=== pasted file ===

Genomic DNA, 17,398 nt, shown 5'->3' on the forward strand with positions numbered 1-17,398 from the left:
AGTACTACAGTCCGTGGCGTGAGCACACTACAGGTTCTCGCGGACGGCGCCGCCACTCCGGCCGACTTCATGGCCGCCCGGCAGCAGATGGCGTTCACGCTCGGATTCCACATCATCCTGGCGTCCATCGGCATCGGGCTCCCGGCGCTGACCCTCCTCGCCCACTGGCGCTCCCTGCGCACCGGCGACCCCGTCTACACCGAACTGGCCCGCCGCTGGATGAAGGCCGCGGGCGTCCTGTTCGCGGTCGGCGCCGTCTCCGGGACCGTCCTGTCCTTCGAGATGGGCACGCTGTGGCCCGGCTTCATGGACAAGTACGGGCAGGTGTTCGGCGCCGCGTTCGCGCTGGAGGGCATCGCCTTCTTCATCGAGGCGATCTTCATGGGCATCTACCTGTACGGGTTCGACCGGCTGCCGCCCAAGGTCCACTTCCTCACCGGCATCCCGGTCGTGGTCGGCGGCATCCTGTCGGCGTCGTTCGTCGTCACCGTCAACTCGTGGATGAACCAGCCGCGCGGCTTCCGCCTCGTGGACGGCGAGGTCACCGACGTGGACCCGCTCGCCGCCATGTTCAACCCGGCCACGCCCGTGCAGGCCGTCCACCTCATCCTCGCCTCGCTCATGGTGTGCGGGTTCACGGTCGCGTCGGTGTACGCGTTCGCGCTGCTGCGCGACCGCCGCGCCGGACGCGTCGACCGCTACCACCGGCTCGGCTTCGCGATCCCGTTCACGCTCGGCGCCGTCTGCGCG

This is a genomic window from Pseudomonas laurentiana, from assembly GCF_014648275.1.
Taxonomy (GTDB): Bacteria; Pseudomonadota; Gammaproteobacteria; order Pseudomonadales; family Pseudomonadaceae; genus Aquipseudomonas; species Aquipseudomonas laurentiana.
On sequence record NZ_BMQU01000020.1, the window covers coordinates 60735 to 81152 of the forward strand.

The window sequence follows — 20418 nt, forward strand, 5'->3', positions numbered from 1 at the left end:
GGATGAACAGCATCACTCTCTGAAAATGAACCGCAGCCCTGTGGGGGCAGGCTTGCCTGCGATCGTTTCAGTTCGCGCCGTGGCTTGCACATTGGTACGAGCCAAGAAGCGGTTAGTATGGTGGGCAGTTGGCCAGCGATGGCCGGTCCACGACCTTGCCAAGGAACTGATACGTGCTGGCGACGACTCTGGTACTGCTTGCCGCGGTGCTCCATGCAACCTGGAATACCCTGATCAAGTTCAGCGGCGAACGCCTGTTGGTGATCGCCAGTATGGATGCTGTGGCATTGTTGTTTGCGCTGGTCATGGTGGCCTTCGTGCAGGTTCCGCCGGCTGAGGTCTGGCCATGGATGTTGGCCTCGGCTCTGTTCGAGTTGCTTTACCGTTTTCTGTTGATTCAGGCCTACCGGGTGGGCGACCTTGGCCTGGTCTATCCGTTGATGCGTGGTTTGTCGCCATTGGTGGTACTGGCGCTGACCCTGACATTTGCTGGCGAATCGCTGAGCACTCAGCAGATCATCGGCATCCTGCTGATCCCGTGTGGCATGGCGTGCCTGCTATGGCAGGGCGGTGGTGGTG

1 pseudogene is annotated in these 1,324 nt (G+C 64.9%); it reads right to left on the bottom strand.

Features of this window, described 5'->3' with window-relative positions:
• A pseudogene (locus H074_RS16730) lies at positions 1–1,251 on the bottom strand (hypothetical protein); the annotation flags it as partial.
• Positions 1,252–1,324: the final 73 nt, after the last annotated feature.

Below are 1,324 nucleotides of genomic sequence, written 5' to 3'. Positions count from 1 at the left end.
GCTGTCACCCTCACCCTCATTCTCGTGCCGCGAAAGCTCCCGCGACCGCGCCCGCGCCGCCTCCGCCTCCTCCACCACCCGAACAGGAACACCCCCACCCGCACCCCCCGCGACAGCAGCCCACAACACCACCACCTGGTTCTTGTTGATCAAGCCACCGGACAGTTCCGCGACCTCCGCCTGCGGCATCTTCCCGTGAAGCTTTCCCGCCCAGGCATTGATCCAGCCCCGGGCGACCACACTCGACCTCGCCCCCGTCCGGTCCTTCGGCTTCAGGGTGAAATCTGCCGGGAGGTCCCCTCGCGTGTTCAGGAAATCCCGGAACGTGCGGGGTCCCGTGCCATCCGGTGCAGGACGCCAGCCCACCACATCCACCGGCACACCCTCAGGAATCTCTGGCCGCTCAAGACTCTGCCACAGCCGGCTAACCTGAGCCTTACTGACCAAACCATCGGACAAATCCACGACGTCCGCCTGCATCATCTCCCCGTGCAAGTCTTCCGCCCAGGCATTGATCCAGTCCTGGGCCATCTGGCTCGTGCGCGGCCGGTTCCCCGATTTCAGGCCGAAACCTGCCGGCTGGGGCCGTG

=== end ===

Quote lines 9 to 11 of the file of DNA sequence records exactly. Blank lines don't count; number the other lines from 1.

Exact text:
Features of this window, described 5'->3' with window-relative positions:
• A pseudogene (locus H074_RS16730) lies at positions 1–1,251 on the bottom strand (hypothetical protein); the annotation flags it as partial.
• Positions 1,252–1,324: the final 73 nt, after the last annotated feature.